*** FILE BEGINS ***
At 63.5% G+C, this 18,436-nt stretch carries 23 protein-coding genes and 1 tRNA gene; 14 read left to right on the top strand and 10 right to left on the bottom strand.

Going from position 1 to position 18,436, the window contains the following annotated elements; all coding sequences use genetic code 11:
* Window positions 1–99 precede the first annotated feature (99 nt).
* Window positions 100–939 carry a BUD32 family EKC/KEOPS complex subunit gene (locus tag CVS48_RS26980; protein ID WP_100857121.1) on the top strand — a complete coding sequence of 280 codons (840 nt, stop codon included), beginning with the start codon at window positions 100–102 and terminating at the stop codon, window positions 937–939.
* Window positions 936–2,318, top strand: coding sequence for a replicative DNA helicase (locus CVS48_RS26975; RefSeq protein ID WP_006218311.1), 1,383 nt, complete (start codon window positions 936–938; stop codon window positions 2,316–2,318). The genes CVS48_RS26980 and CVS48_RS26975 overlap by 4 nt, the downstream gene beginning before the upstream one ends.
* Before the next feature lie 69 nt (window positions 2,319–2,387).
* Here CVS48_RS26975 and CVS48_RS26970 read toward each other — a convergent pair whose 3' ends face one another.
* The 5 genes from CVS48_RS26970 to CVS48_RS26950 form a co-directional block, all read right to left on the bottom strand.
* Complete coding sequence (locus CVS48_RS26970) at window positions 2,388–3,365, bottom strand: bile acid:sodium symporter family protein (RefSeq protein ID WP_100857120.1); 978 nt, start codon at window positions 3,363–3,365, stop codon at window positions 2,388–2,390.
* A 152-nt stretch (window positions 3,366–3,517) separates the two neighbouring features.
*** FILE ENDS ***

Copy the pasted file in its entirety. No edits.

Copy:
At 63.5% G+C, this 18,436-nt stretch carries 23 protein-coding genes and 1 tRNA gene; 14 read left to right on the top strand and 10 right to left on the bottom strand.

Going from position 1 to position 18,436, the window contains the following annotated elements; all coding sequences use genetic code 11:
* Window positions 1–99 precede the first annotated feature (99 nt).
* Window positions 100–939 carry a BUD32 family EKC/KEOPS complex subunit gene (locus tag CVS48_RS26980; protein ID WP_100857121.1) on the top strand — a complete coding sequence of 280 codons (840 nt, stop codon included), beginning with the start codon at window positions 100–102 and terminating at the stop codon, window positions 937–939.
* Window positions 936–2,318, top strand: coding sequence for a replicative DNA helicase (locus CVS48_RS26975; RefSeq protein ID WP_006218311.1), 1,383 nt, complete (start codon window positions 936–938; stop codon window positions 2,316–2,318). The genes CVS48_RS26980 and CVS48_RS26975 overlap by 4 nt, the downstream gene beginning before the upstream one ends.
* Before the next feature lie 69 nt (window positions 2,319–2,387).
* Here CVS48_RS26975 and CVS48_RS26970 read toward each other — a convergent pair whose 3' ends face one another.
* The 5 genes from CVS48_RS26970 to CVS48_RS26950 form a co-directional block, all read right to left on the bottom strand.
* Complete coding sequence (locus CVS48_RS26970) at window positions 2,388–3,365, bottom strand: bile acid:sodium symporter family protein (RefSeq protein ID WP_100857120.1); 978 nt, start codon at window positions 3,363–3,365, stop codon at window positions 2,388–2,390.
* A 152-nt stretch (window positions 3,366–3,517) separates the two neighbouring features.